With our primary focus centered on bone and bone regeneration, we have continuously evaluated bone in relation to dental implant failure. Hence, we began noticing 10 years ago that the majority of marginal bone loss and implant failures were occurring in sites grafted with cadaver bone. Since that time, we have studied the biology of the various bone grafts to determine if one type of bone graft produces different bone than another. Our findings supported the conclusion that cadaver bone grafts do not produce normal bone and therefore explains the observed increase in marginal bone loss and implant failure rates.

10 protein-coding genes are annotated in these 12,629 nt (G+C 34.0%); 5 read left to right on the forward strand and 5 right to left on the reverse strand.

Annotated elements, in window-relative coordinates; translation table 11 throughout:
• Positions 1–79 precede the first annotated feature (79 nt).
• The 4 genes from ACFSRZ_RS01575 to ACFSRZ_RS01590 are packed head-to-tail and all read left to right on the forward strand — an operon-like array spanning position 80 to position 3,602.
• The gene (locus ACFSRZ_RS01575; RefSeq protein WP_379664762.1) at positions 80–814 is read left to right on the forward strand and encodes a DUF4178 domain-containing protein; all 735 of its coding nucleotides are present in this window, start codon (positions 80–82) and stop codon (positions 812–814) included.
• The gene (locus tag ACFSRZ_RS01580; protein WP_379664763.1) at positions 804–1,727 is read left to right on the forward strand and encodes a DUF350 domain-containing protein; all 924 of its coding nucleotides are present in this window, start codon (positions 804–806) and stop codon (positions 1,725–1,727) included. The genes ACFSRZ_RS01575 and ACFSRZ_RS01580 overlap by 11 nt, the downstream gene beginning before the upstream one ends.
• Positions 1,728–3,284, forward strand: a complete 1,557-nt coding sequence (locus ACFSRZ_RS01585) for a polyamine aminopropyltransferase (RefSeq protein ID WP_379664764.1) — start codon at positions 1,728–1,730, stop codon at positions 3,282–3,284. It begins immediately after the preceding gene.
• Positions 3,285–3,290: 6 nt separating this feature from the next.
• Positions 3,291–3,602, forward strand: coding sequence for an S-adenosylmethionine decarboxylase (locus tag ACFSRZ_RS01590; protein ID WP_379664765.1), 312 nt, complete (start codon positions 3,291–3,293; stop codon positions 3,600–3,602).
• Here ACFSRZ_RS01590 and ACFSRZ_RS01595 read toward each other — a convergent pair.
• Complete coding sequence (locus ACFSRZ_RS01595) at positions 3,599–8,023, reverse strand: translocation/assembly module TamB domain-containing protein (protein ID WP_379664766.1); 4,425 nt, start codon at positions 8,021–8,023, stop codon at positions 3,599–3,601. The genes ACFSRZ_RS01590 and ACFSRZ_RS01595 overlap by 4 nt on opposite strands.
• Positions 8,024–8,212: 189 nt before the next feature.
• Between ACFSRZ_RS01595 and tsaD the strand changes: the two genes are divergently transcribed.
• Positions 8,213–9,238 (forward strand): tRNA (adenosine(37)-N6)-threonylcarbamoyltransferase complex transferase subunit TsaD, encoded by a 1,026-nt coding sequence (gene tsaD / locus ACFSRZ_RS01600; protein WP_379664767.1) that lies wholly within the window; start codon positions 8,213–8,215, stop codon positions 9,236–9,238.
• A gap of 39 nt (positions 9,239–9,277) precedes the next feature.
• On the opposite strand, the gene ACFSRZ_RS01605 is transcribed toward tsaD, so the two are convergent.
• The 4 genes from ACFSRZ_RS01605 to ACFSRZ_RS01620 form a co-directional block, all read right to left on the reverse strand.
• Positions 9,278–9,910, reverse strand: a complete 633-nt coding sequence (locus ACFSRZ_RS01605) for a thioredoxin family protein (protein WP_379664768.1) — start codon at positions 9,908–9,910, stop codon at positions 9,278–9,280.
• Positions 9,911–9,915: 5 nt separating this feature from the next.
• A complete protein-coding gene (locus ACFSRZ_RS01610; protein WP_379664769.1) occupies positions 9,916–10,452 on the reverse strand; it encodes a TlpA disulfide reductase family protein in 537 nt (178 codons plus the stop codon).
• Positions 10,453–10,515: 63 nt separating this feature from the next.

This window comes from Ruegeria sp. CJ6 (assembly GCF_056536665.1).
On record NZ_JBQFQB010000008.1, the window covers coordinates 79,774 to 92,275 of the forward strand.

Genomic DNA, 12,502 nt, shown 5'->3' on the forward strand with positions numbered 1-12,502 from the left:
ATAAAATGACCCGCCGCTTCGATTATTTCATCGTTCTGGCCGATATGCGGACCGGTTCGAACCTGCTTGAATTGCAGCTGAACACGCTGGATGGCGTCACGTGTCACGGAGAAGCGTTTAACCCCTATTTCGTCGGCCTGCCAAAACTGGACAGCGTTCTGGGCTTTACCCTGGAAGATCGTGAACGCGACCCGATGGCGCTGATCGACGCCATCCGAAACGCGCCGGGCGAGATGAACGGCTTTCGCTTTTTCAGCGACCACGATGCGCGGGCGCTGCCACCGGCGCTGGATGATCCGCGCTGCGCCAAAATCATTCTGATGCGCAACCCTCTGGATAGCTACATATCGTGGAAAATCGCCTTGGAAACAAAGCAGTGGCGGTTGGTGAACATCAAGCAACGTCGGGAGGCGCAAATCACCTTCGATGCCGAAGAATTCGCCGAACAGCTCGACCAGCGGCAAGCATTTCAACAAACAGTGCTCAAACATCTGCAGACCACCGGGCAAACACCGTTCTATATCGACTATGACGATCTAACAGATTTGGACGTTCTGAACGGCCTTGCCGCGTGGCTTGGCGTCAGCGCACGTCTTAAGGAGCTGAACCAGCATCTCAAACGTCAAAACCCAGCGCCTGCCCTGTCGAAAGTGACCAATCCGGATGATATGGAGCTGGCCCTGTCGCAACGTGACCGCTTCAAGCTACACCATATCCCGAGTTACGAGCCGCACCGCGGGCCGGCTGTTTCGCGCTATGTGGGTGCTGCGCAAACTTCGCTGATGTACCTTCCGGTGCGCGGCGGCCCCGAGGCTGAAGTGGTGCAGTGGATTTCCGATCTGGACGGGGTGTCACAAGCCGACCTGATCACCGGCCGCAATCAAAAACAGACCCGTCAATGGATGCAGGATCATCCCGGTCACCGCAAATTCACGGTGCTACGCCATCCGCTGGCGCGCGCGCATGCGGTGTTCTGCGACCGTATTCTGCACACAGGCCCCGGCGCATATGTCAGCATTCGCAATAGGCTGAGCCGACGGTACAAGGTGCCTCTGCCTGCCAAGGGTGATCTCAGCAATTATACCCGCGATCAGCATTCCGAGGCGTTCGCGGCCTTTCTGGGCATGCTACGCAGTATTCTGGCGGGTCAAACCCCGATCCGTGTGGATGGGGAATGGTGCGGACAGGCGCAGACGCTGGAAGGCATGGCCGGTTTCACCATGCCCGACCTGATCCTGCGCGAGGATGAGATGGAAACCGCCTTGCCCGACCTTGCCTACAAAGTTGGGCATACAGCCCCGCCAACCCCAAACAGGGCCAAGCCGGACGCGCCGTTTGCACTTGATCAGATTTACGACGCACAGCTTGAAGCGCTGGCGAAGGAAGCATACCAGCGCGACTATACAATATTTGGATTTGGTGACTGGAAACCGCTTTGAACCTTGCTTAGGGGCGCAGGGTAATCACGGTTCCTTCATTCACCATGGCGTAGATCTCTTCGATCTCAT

Allografts and Bio-Oss have no long-term studies that support placing implants in sockets grafted with these materials. However, we now have studies that have evaluated bone loss and implant failure for implants in sockets grafted with cadaver bone grafts and the results are damning.
Since our initial hypothesis over 10 years ago, it appears clinical research has caught up with clinical observation. Let’s look at three studies that evaluated these materials at three different time frames. As you read the summaries, you can click on the images to jump to the corresponding articles: